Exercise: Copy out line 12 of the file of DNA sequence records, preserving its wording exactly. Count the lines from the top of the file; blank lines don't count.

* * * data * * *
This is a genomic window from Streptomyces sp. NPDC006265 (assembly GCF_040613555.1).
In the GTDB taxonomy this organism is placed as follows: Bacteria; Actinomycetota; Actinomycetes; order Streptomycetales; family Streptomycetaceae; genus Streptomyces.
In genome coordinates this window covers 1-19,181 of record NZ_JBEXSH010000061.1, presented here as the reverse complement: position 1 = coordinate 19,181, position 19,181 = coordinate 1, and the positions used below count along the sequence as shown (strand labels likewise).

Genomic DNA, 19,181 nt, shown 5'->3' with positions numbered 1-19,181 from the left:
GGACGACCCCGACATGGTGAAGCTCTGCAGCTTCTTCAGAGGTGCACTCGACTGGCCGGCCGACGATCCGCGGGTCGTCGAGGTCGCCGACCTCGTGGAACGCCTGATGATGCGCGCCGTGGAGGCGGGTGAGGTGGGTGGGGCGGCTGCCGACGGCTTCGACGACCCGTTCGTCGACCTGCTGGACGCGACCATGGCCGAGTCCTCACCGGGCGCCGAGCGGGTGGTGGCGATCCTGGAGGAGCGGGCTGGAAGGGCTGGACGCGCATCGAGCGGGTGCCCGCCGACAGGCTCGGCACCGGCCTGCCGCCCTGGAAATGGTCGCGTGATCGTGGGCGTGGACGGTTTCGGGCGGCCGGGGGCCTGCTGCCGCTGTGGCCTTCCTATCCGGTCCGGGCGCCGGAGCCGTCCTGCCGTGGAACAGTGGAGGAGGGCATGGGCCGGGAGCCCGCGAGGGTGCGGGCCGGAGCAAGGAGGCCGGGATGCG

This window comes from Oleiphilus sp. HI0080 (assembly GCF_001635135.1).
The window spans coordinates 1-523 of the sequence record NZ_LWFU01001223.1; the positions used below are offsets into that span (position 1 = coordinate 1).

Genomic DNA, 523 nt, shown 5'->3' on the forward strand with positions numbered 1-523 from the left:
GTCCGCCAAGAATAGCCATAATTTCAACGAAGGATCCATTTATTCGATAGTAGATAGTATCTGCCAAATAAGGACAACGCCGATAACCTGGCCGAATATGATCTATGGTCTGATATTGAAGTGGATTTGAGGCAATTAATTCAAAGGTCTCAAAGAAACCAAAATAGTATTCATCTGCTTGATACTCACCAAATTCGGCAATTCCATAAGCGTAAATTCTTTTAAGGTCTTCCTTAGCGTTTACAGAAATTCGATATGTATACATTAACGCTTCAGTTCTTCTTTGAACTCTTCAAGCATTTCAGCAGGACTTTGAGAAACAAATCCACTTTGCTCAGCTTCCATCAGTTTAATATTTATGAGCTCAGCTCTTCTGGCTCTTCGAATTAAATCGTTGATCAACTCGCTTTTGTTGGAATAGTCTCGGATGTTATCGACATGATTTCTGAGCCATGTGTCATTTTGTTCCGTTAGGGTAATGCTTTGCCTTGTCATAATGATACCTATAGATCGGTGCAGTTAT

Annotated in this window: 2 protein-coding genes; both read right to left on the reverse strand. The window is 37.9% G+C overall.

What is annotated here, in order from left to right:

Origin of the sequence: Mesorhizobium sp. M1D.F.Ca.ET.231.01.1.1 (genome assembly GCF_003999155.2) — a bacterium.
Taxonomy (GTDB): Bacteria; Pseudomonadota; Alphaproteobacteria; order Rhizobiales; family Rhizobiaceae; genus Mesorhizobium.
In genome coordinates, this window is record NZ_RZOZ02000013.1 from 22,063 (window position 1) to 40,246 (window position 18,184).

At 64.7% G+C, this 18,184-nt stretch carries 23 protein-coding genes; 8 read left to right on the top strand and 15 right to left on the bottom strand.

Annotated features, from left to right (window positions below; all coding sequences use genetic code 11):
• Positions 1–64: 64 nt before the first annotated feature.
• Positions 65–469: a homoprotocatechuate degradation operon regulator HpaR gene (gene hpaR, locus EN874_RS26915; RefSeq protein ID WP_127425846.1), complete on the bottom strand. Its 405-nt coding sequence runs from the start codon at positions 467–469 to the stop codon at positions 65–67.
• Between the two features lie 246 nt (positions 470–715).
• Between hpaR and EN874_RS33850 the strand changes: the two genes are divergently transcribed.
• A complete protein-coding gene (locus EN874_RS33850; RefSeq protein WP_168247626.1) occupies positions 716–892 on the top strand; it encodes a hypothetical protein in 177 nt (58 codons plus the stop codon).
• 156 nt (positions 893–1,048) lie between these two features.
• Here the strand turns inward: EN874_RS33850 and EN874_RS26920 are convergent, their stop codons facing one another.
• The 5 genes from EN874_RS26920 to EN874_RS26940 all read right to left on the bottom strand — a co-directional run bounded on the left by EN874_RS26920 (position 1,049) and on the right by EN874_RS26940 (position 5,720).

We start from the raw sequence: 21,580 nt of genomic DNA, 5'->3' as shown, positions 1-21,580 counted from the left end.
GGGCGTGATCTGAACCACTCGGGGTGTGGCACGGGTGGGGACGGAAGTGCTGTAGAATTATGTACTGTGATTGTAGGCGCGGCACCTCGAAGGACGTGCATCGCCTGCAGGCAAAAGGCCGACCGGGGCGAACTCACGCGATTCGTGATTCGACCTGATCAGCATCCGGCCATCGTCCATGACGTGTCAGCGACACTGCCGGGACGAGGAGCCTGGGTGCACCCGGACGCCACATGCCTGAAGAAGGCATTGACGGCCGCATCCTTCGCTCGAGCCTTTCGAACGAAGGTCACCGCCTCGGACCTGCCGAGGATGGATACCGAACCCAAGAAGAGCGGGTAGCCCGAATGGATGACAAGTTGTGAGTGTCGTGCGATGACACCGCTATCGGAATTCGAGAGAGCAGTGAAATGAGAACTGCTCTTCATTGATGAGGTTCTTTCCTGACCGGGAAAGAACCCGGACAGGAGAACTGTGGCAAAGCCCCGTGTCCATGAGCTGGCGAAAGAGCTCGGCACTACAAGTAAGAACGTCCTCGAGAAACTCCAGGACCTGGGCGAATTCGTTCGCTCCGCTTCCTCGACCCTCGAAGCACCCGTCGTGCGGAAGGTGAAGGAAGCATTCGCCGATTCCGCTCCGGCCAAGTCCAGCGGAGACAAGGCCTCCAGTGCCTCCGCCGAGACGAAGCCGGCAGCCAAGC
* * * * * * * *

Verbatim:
Origin of the sequence: Mesorhizobium sp. M1D.F.Ca.ET.231.01.1.1 (genome assembly GCF_003999155.2) — a bacterium.